(Thomas) #11

To my understanding this should work:
void MainMenu(){
byte Choice = 0;
while(!(ard.justPressed(A_BUTTON))) {
while(!ard.nextFrame()){}
ard.pollButtons();
if (ard.pressed(UP_BUTTON)||ard.pressed(DOWN_BUTTON)){
if (ard.justPressed(UP_BUTTON) && (Choice < 18)) {
Choice += 1;
}
if (ard.justPressed(DOWN_BUTTON) && (Choice > 0)) {
Choice -= 1;
}
ard.clear();
ard.print(Choice);
ard.display();
}
}
sprites.drawSelfMasked(20,20,BackgroundEnviroment,Choice);
ard.display();
}

There might be something wrong with how I defined the sprites

Choice doesn’t need to be persistent since the function is only displaying the sprite when the “A” button is pressed.

The reason why I have a loop in Main menu is because It is going to have different game options rather than just displaying a sprite.

Feel free to post your own code I don’t mind.

I have added the .png image to the Github repository for convinence.

EDIT:Re-compiled the images for the tile set putting it on Github
RE-EDIT:Tile 18 was reading out of program memory so it probably displayed as garbled junk


(Pharap) #12

It does work as intended, though it’s an odd way to do things.

You can do it as

Sprites sprites;
...
sprites.drawSelfMasked(...);

But you don’t have to make an object, you can just do:

Sprites::drawSelfMasked(...);

Odd choice, but ok.

Normally people tackle that sort of problem by using a state machine.
E.g.

enum class GameState { MainMenu, Settings, Game };

GameState gameState = GameState::MainMenu;

void loop()
{
  if(!arduboy.nextFrame())
    return;

  arduboy.pollButtons();
  arduboy.clear();

  switch(gameState)
  {
    case GameState::MainMenu: UpdateMainMenu(); break;
    case GameState::Settings: UpdateSettings(); break;
    case GameState::Game: UpdateGame(); break;
  }

  arduboy.display();
}

So the loop picks what to run based on the gameState variable and there’s no duplication of the pollButtons, clear or display logic.

Easy fix:

if (ard.justPressed(UP_BUTTON) && (Choice < 17)) {
  Choice += 1;
}

I rewrote it as this:

#include <Arduboy2.h>
#include "Bitmaps.h"

Arduboy2 ard;

byte Choice = 0;

void MainMenu()
{    
	if (ard.justPressed(UP_BUTTON) && (Choice < 18))
	{
		Choice += 1;
	}
	if (ard.justPressed(DOWN_BUTTON) && (Choice > 0))
	{
		Choice -= 1;
	} 
    
	ard.print(Choice);
    Sprites::drawSelfMasked(20,20,BackgroundEnviroment,Choice);
}

void setup()
{
  ard.begin();
  ard.clear();
}

void loop()
{
	if(!ard.nextFrame())
		return;
		
	ard.pollButtons();
	ard.clear();
	
	MainMenu();
	
	ard.display();
}

But it changes the behaviour to what I originally thought was the intended behaviour.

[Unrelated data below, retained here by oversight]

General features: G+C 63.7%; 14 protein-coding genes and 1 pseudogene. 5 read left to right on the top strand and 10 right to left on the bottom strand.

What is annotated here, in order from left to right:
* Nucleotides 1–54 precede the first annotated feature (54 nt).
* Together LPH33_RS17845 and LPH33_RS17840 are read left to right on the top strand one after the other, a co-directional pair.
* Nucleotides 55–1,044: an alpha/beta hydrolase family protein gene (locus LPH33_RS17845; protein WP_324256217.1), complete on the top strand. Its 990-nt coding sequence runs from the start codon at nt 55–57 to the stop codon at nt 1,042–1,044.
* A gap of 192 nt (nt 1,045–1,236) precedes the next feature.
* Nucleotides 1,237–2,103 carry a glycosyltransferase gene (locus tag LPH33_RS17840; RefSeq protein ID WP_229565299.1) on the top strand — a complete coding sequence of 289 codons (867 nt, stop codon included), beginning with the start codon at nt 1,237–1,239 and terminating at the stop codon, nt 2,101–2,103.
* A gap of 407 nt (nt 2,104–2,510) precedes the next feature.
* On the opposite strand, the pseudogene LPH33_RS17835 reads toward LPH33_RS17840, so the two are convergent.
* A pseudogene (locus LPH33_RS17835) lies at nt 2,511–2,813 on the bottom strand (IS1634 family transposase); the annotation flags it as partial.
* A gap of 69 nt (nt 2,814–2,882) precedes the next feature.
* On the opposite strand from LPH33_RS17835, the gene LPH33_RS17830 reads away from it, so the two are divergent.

(Thomas) #13

Yea that other method does look a whole lot easier

LOGO:

Logo

SPRITESHEET:

BackgroundTiles 16x16


(Thomas) #14

Edit: I have edited the Github repository with the updated code


(Pharap) #15

I had looked at the code yesterday I just didn’t have time to check and comment (and then forgot to check - I’ve been working on various other things).

There’s five issues:

  • You’re mising a curly brace to end your second if in UpdateMainMenu.
  • You’re drawing the logo over the arrow.
  • The arrow isn’t really lasting long enough, but otherwise it’s functional.
  • The arrow doesn’t show up properly.
  • You’re still using the redundant sprites object to draw rather than just using Sprites. I.e. you can get rid of Sprites sprites; in Global.h and just use Sprites::drawSelfMasked instead of sprites.drawSelfMasked.

I’m not quite sure what the arrow’s supposed to look like so I’m not sure what the problem is with it.


(Scott) #16

Using either way generates the same code. There’s no guarantee that Sprites functions will remain static in the future, so it’s better to create a Sprites object.


(Thomas) #17

I Have fixed these problems now and have recompiled the github repository

EDIT:Arrow has been fixed (Timings were off)


(Pharap) #18

It wasn’t just the timings though, the arrow itself doesn’t draw because of the way the masks work.

Your arrow is black on white (with some padding), and its using itself as a mask. With a mask, white means ‘draw’ and black means ‘don’t draw’, so you’re not drawing the part you want to draw and you are drawing the part you don’t want to draw, if that makes sense.

Ideally you need to make a white arrow to use as a mask.

The timing is indeeed better than before though.
It could be simplified though, like this:

bool ShouldDrawArrow = false;

void UpdateMainMenu(){
  sprites.drawSelfMasked(1,1,Logo,0);
  if (ShouldDrawArrow){
   sprites.drawOverwrite(21,56,Arrow,0);
  }
  if (ard.justPressed(A_BUTTON)){
    gameState = GameState::Game;
  }
  if (ard.everyXFrames(30)) {
      ShouldDrawArrow = !ShouldDrawArrow;
  }
}

(Thomas) #19

Ah right Now fixed The problem didn’t know about the inverted sprites.

EDIT: First graphics test for the game is now available.


(Thomas) #20